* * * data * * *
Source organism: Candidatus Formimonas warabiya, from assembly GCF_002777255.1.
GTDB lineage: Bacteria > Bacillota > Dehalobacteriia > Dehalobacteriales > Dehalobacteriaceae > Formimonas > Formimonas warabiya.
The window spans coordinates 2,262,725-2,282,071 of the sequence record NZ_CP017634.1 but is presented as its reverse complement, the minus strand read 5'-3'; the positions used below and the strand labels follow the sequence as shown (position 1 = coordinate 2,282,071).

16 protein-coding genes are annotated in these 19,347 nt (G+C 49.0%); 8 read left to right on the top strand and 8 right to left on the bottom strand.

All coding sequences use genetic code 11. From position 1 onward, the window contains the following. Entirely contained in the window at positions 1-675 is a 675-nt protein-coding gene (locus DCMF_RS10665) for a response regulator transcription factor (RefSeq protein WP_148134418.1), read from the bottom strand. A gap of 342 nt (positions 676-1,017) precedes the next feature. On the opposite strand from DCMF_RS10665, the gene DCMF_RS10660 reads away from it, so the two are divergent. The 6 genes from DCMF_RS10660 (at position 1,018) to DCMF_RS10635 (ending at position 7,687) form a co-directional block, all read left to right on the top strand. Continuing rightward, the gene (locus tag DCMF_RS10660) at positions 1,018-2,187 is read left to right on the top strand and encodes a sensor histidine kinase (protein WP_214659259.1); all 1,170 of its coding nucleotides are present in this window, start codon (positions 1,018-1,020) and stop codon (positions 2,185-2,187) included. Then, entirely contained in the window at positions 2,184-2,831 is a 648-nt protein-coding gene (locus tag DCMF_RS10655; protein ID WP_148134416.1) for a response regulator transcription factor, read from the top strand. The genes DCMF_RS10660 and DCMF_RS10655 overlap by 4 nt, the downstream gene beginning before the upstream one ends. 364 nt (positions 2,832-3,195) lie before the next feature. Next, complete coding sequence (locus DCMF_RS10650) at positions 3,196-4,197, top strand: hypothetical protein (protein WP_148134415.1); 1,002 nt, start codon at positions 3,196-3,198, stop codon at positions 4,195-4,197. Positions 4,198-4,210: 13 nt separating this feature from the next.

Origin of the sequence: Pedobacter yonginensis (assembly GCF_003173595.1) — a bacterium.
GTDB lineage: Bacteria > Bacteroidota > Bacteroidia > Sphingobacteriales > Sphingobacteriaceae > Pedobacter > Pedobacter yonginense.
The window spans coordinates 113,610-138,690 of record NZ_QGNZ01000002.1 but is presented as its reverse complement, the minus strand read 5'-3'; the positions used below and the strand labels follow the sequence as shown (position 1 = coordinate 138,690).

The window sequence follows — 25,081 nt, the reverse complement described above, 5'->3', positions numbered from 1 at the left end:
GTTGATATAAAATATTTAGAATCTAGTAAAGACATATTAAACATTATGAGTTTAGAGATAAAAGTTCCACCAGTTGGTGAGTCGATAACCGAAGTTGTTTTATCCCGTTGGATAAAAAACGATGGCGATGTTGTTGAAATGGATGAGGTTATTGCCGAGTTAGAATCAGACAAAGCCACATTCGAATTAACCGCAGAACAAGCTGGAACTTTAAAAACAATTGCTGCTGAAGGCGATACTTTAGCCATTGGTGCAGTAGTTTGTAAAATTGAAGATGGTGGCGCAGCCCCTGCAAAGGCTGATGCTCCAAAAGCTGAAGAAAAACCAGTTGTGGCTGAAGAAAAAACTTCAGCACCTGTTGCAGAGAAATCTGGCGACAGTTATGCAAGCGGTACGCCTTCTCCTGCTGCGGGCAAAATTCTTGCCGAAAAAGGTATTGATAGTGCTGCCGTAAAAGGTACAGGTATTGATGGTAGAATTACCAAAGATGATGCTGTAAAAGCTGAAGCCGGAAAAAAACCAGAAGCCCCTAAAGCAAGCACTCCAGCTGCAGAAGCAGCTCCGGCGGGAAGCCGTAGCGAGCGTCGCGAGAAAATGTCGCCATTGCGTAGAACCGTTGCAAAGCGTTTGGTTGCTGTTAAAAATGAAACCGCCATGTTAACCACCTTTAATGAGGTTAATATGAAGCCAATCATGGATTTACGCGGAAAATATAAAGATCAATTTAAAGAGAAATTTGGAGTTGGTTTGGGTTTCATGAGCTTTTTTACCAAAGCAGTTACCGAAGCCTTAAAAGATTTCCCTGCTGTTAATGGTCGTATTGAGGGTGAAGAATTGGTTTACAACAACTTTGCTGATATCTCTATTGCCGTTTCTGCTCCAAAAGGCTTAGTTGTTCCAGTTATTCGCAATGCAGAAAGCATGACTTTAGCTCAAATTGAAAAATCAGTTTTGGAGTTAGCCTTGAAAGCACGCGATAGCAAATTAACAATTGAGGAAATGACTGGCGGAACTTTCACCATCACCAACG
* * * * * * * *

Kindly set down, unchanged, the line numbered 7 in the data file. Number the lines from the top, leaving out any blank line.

GTDB lineage: Bacteria > Bacteroidota > Bacteroidia > Sphingobacteriales > Sphingobacteriaceae > Pedobacter > Pedobacter yonginense.